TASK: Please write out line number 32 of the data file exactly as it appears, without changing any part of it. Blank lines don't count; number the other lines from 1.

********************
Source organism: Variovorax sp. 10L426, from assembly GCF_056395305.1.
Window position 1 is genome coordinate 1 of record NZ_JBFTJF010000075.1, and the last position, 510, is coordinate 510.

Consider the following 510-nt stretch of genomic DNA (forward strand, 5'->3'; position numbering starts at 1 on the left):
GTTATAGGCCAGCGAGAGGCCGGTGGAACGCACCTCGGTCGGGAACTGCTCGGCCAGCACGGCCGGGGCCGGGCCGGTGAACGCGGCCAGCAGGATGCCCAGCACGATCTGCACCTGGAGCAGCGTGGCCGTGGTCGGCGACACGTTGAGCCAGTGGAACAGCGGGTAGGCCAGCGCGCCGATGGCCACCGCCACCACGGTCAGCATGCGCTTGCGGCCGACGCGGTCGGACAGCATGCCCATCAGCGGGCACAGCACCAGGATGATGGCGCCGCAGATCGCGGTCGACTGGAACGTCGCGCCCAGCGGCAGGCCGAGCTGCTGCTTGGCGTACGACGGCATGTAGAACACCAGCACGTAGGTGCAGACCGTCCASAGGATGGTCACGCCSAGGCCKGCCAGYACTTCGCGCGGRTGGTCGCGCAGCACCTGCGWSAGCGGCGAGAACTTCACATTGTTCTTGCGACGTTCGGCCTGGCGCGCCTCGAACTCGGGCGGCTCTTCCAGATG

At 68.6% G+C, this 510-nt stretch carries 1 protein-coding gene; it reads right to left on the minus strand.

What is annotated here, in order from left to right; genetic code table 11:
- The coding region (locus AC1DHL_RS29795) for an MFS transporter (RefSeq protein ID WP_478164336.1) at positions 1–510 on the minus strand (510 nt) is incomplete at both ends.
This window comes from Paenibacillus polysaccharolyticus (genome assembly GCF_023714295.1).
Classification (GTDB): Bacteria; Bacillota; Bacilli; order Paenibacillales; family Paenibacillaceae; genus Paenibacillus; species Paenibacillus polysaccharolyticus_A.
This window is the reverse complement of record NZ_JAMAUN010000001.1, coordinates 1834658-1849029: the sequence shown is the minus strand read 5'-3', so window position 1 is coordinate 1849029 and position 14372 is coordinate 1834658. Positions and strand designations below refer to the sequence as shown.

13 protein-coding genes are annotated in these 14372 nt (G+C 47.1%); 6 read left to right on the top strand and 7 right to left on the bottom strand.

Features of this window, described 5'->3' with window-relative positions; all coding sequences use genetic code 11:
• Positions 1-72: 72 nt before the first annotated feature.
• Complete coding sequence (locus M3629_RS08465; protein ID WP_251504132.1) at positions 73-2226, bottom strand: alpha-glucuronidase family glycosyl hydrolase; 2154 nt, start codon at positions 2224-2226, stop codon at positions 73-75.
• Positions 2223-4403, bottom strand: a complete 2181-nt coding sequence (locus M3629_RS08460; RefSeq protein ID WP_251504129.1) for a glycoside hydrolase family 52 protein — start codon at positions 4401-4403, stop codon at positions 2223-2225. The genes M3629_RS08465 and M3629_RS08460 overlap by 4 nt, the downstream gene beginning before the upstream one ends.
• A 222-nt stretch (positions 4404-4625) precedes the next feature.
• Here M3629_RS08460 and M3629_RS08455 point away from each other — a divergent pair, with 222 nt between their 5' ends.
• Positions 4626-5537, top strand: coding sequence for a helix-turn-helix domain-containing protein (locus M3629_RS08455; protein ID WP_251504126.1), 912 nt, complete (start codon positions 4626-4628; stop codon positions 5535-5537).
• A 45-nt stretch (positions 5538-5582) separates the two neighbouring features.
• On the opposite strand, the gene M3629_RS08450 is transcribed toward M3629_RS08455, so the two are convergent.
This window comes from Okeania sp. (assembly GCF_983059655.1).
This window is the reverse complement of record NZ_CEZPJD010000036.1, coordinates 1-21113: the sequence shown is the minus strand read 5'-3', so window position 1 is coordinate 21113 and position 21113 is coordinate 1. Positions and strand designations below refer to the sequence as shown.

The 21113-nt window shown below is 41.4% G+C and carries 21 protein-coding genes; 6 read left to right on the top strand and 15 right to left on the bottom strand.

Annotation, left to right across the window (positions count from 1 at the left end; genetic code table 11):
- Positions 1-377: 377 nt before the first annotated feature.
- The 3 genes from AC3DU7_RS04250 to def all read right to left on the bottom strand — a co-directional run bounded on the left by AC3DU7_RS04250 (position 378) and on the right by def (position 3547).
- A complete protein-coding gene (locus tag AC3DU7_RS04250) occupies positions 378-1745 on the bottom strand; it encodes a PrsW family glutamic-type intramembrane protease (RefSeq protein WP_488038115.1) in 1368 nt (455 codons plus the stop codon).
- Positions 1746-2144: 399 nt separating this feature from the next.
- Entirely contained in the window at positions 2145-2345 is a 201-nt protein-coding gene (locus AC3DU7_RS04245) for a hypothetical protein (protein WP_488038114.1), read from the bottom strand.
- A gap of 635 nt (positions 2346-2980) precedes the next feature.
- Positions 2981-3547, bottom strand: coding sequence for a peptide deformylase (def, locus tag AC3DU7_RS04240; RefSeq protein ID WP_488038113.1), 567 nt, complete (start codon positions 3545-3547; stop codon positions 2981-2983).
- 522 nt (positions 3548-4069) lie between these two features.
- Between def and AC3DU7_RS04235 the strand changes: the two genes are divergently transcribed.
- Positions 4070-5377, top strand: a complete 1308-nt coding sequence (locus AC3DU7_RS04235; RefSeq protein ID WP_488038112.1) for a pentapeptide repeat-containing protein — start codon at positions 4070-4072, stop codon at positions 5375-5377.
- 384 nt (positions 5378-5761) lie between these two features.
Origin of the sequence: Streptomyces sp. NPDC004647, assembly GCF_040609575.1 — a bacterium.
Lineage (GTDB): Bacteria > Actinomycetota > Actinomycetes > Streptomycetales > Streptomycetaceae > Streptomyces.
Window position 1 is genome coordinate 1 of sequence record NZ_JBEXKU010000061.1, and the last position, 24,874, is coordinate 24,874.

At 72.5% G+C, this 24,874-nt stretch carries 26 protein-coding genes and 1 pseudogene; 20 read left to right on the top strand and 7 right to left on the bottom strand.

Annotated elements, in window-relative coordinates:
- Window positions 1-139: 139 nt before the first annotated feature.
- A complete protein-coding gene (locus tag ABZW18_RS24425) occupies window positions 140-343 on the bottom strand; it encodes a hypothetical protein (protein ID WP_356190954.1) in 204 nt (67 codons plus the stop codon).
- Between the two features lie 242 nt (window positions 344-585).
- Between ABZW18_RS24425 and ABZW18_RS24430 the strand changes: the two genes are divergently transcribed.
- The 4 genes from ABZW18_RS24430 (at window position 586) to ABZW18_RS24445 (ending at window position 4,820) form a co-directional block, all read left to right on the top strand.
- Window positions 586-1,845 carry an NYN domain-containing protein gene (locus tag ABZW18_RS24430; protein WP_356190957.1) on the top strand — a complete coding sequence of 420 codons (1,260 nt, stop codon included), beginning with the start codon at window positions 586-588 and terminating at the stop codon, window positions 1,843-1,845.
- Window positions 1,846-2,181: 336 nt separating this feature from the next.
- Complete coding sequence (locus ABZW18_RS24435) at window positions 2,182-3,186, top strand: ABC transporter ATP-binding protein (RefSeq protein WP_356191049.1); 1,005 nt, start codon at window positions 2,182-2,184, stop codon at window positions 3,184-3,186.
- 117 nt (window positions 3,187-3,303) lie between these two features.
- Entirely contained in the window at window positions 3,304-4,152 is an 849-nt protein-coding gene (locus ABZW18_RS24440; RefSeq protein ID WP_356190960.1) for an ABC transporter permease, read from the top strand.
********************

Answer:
- 522 nt (positions 3548-4069) lie between these two features.